Wednesday, December 1, 2010

Save it for a Rainy Day

My husband laughed at me as I brought in the 15th Maxwell House Master Blend 34.5 oz tub and stashed it on the basement shelves.  I've been forward buying (note: not hoarding !) these tubs of heavenly brew over the last year- all purchased at almost half the current shelf price of anywhere between $9-$12 depending on where you shop.  Not such a bad deal looking back.    Ok, ok, to give him his due- my grandparents hoarded coffee too.   Oh, I didn't say "hoarded" did I?   They emigrated from Denmark and heard there would be a US shortage.  I recall every cabinet filled to the top with cans upon cans of coffee. So, yes, it may be in the genes; however, you can't say I didn't get a good deal! 

Speaking of groceries, has anyone noticed a difference in their grocery bill over the last several months? Have you picked up on the fact that some packages have stayed the same height and width but are much skinnier than they used to be?  It gives the appearance that the box is as large as ever, but take a good look at the weights next time you walk down the cereal aisle.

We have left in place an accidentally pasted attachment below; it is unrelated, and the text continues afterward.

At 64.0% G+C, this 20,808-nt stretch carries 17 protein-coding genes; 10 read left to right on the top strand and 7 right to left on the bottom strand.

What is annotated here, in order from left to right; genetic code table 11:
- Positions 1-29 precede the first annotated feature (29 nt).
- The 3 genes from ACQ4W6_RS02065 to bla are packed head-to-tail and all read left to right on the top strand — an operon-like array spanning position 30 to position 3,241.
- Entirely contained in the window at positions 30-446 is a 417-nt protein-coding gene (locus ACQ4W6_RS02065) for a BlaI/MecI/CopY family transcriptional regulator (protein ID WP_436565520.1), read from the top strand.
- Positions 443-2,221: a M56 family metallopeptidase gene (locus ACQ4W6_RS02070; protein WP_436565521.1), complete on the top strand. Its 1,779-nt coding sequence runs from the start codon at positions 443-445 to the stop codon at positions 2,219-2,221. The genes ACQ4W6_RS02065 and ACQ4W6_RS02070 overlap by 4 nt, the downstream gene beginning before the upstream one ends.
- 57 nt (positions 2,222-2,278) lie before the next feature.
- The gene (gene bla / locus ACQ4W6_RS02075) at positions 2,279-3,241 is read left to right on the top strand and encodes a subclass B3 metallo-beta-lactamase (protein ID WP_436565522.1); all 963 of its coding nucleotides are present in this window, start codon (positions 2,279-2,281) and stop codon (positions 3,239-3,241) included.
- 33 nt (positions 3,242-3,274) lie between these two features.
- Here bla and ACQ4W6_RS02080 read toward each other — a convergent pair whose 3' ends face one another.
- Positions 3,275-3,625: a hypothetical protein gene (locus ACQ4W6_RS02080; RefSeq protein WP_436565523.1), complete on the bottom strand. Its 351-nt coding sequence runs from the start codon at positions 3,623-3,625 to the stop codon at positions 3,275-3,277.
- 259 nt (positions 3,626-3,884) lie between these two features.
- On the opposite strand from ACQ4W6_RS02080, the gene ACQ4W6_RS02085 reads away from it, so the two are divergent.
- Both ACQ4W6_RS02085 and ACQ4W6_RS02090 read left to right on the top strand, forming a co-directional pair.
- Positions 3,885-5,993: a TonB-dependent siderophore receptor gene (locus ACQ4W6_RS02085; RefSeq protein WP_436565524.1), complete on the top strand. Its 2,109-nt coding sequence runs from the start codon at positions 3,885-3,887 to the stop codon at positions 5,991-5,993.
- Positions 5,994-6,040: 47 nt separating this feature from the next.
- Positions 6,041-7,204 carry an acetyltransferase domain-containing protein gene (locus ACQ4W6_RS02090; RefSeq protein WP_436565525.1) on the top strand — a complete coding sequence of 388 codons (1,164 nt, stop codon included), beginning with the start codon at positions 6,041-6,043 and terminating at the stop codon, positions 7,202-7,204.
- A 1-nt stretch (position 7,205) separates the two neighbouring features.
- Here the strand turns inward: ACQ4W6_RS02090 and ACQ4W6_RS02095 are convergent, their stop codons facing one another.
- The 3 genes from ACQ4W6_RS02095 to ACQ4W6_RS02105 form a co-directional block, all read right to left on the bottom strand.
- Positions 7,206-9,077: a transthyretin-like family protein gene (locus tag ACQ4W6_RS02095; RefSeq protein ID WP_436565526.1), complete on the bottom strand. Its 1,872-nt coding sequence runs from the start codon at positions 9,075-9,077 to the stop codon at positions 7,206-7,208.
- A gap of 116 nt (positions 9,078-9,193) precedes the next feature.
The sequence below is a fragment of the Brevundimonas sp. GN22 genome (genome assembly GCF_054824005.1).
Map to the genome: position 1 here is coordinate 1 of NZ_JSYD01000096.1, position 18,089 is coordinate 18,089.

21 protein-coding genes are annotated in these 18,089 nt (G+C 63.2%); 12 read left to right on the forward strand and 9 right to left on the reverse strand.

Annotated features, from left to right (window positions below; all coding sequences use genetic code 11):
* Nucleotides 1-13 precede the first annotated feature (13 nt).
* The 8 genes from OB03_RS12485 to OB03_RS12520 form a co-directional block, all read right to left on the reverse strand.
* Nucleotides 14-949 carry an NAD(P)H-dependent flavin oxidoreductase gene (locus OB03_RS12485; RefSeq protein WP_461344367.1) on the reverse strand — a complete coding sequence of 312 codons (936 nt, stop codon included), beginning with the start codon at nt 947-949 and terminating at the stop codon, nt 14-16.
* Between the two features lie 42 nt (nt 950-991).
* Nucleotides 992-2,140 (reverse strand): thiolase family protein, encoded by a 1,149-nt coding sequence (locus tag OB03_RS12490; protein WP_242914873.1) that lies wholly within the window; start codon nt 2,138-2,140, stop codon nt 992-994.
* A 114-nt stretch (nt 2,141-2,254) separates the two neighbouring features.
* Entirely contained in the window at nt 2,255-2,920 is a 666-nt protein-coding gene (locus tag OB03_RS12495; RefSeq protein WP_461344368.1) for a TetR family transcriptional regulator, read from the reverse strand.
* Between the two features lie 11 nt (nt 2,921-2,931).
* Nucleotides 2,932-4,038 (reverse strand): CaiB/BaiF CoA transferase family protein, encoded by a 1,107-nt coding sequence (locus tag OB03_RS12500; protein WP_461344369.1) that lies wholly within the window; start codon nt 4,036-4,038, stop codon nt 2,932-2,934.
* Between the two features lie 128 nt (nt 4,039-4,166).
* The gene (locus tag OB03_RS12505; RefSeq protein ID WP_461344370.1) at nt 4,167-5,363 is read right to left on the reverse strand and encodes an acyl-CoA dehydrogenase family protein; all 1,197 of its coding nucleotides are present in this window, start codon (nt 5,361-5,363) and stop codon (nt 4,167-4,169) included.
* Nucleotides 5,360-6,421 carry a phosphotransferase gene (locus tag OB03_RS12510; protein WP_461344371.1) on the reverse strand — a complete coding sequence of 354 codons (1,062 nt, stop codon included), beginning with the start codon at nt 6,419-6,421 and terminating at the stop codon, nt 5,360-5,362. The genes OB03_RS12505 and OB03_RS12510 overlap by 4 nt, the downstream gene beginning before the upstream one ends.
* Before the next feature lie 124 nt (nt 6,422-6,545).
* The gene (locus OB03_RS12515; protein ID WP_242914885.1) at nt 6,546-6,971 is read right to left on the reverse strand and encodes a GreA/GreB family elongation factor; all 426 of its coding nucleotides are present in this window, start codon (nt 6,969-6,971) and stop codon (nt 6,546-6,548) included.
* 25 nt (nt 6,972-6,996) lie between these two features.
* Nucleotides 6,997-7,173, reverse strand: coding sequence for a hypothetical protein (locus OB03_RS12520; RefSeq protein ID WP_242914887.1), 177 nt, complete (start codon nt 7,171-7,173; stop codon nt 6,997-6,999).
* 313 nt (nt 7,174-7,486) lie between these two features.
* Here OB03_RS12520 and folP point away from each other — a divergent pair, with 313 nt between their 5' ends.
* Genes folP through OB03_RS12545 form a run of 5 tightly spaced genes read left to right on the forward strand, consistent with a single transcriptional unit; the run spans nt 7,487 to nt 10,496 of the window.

During our forced austerity plan we've gotten quite proficient at finding “steals and deals,” stocking up on nonperishable staples.  Every trip to the store includes extra packages of dried beans, pasta, Raman noodles or rice.  We scour the ads for 10 or $10 deals unless we can find it at the discount grocers for less, assuming equal quality.   We don’t generally purchase extra items that need freezing or refrigeration such as frozen fruit, dinners or ice cream- except for meat.  Since I drive a good distance to work I can pass up to six grocery stores depending on the route I choose; therefore, we are not offsetting our deals with increased fuel costs. 

Perishable items can be more difficult but with a little planning you can stretch your dollar a bit as well.  We have a meat slicer so we can purchase a small full ham for much less  than Boar’s Head at $8-$9 lb.  We slice it up paper thin and store it in weekly packets.  We keep a packet in the fridge and freeze the rest for the next weeks.  Our last purchase of Black Forest ham cost us less than $3 per pound for absolutely wonderful ham.   The left over Thanksgiving turkey sliced up quite nicely as well, looking as pretty as a deli display. 

We purchased 1/4 of a cow from a farmer friend who had it processed and packaged up all nice and neat.  Hamburger, steaks, roasts, etc.    We plan to split a hog with our neighbors this year ( ahhhh, bacon!).   This can be a nice savings, the quality is generally better and you can avoid meats from animals that were given growth hormones, which is a topic for another day.

If things take a turn for the worse, you have a good stock of staples that might get you through until your situation improves.  If everything is coming up roses for you, then you simply have gotten some great deals.  Take your savings and have a nice night out on the town!   Enjoy-

No comments: